Yet another perennial use case for blockchain is publishing, i.e., delivering content from author to consumer. The main potential contributions of a blockchain are rights management and payments, especially micro payments. Variations of this concept have been mooted for “art works” and “journalism”.
Blockchain technology is, of course, peer-to-peer at heart. It is designed to let a writer sell a story directly to a reader. No publisher needed, at least for this transaction.
So the question is, what, if anything, do we need a publisher/newspaper/journal/etc for?
In the conventional, legacy world, “publishers” perform a number of roles beyond the distribution of cash. One of the important functions is quality control and the concomitant reputation and trust. And reputation is translated into visibility and sales. In short, there has been a role for a gatekeeper, or rather, many gatekeepers.
Blockchain is specifically designed to eliminate gatekeepers. So, what should we do?
But I was interested by the headline, “Blockchain to the rescue of small publishers” .
At first glance, it wasn’t clear how relevant this project is to the overall question. Mostly, it’s about rights management and micropayments. I understand why a publishing company would like to get a slice of the action, but why do creators or consumers need a publishing organization to do either of those things?
A closer look shows that this group has thought quite a bit about ways that a third party publisher can add value and harvest revenue from that value . They use the blockchain as part of an overall system that implements novel services, beyond the catalog of finished products.
First, they capture artifacts that are not published in conventional systems, such as “drafting and editing process”. These are made available for monetization, perhaps as training materials.
“[The project] seeks to make visible and make valuable these processes of drafting, editing, and illustrating” (, p. 2)
Second, they provide a micropayment system to deliver royalties to “all creative professionals involved in the publishing process–namely, the author, editor, publisher and illustrator.” This “disrupts” the for-fee model, and, they hope, “values co-creation”.
In short, this project doesn’t necessarily rethink what a publisher does, but looks at how to squeeze money out of everything a publisher does. They also are leaning toward a bit more equitable (and efficient) distribution of the revenue.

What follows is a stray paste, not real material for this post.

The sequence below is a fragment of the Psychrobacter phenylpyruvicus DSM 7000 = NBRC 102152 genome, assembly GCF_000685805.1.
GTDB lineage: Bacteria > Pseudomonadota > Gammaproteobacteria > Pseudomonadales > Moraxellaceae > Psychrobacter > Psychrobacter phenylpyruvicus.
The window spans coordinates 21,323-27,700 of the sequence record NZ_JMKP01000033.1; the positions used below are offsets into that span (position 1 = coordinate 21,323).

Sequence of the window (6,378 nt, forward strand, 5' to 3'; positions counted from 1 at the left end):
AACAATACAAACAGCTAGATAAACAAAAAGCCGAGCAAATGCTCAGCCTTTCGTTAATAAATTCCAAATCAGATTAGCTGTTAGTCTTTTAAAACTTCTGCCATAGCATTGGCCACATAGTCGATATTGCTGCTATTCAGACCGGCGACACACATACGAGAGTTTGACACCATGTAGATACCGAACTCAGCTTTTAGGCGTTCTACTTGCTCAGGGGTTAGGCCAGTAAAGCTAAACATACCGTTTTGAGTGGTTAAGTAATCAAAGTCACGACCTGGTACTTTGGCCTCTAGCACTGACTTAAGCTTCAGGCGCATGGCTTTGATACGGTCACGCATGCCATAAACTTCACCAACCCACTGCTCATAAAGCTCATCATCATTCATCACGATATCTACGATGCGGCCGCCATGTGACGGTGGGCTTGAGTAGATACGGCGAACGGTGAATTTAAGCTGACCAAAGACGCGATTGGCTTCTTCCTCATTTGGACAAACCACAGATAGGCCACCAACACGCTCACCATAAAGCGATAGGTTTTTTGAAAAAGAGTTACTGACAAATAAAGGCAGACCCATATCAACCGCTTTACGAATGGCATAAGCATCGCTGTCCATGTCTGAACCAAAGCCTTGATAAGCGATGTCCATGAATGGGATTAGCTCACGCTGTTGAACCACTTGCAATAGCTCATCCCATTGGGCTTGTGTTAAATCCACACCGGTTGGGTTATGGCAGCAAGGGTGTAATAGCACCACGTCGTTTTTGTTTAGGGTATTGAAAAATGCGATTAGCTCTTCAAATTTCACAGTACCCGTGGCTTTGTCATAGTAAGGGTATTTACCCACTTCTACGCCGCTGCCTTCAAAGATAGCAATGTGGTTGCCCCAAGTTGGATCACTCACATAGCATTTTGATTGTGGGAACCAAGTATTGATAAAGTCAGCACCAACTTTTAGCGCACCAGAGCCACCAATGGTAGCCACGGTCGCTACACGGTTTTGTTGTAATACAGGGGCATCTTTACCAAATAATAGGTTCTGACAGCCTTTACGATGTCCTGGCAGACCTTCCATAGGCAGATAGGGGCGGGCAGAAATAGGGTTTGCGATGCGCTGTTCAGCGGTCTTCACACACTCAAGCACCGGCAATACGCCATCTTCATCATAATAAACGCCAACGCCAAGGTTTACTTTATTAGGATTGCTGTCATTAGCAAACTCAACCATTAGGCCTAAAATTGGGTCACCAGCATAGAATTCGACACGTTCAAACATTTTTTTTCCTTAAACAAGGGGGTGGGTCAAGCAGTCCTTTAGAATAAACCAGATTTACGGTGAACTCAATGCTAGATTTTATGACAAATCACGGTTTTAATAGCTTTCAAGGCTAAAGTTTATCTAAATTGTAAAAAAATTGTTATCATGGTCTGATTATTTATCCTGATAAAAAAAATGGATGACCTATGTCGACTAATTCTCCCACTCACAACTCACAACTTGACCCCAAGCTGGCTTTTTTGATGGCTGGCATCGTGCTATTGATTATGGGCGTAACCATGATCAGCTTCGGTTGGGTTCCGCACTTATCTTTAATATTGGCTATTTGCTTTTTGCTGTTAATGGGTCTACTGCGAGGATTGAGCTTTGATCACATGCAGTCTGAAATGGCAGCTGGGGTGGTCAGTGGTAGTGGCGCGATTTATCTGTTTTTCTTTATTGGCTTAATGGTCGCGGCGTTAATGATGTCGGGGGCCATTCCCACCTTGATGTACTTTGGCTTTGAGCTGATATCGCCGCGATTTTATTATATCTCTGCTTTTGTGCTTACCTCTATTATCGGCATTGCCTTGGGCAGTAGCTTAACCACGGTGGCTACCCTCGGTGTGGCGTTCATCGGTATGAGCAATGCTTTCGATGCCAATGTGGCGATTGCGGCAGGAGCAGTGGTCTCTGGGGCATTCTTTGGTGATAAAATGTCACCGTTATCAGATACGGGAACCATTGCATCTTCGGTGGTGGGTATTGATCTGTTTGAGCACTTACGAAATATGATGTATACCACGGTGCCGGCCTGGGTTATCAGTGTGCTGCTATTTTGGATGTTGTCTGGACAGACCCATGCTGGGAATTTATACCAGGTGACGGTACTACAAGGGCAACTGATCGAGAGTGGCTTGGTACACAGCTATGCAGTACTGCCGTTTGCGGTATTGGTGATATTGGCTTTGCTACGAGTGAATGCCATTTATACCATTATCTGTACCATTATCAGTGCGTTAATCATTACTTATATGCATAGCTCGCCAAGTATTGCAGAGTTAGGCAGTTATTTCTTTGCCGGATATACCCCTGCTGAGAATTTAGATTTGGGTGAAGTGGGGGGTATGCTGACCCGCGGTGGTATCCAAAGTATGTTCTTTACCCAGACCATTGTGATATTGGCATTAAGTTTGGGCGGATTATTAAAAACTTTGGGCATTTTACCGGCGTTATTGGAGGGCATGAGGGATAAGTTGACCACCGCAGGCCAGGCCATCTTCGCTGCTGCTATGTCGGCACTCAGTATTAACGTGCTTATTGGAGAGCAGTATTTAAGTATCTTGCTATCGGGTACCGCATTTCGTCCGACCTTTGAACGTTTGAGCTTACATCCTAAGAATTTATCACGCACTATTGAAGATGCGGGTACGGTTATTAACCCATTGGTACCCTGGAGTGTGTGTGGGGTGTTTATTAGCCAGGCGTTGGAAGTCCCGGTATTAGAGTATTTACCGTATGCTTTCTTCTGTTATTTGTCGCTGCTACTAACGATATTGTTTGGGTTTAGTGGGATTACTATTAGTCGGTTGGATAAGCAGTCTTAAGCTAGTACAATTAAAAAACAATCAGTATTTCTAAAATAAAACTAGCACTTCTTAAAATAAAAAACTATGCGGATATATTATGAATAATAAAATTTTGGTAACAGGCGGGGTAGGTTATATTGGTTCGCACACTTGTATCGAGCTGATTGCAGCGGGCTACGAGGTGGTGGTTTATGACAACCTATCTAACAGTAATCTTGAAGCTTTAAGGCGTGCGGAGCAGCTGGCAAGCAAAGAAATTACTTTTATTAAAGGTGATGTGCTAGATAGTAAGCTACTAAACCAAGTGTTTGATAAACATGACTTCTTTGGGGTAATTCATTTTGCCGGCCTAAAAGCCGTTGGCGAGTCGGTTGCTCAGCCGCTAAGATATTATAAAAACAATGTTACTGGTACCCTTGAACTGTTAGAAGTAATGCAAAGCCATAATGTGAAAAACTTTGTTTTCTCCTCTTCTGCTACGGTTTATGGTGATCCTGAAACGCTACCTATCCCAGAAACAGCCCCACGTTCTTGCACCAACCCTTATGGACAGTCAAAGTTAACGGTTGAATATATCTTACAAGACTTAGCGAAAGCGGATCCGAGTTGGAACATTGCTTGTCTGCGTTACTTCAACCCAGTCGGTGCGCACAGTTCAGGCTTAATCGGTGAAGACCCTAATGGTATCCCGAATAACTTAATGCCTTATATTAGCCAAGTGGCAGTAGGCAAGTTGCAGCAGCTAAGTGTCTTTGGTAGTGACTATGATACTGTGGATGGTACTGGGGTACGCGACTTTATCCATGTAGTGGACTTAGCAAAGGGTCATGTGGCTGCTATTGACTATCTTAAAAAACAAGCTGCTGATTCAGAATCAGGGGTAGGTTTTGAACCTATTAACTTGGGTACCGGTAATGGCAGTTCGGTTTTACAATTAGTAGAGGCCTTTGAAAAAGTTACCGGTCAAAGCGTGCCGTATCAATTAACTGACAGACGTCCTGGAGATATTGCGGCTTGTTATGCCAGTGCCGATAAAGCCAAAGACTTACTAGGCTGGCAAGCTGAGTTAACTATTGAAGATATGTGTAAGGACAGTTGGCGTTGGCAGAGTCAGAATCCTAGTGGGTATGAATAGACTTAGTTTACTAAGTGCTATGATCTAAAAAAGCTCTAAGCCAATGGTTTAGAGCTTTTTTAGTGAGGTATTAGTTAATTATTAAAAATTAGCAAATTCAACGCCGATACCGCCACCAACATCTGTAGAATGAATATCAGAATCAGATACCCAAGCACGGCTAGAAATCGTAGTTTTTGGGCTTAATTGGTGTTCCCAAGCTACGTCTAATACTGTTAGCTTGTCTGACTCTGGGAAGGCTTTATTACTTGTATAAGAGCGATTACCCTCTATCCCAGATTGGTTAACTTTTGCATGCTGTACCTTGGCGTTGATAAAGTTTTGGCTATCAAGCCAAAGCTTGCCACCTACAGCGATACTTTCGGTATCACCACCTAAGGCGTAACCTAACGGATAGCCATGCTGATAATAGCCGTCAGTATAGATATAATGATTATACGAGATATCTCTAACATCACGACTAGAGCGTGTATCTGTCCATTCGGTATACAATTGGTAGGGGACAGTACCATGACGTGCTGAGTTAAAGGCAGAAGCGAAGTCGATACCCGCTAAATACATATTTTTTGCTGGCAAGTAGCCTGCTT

Naturally, the system also reaps the benefits of digital rights management as well, enabling finer grained distribution and integration with digital media. You don’t necessarily need blockchain for this, but blockchains are well suited for DRM.
This all looks good, if not completely novel. In this world, a publishing house is expert at, and provides infrastructure for, things like:
“1. Readership and Audience Engagement
3. Rights Management
4. Royalty Tracking and Payments
5. Authorship Verification and Co-creation” (, p.14)
The traditional gatekeeping (tagged “readership and audience engagement”) is built on top of rights and revenue and, importantly, management of the co-creation process.
So, yeah, I kind of get it.
Is this enough to “rescue” anyone? I’m not sure.
In my own experience, if a product doesn’t sell a lot, then there isn’t any “value” to distribute no matter how you do it. Any percentage of nothing is nothing, you need a lot of micropayments to make a living wage. This project slices the pie in a lot more ways, but that doesn’t make the pie any bigger.
What it does do, though, is maybe make possible ways to try to drive up interest and sales. So, to the degree that a “publisher” gets good at that, then there is a potential win for everyone.
Which, IMO, is the one thing that a publisher really is needed for.
One thing that this project seems to do is put the tools in the hands of the workers: this technology has the potential to be very cheap and easy to use. If this can improve the game (and revenue) for small publishers, that could have the beneficial effect of keeping publishing diverse.
We’ll have to see how this works.
- Mark Ryan, Phoebe Macrossan, Michael Adams, and Cameron Cliff, No point in stopping white paper: A publisher-centred blockchain model for the book publishing industry. 2020, QUT Digital Media Research Centre: Australia. https://eprints.qut.edu.au/199865/
- Amanda Weaver, Blockchain to the rescue of small publishers in Queensland University of Technology – News, June 2, 2020. https://www.qut.edu.au/news?id=164218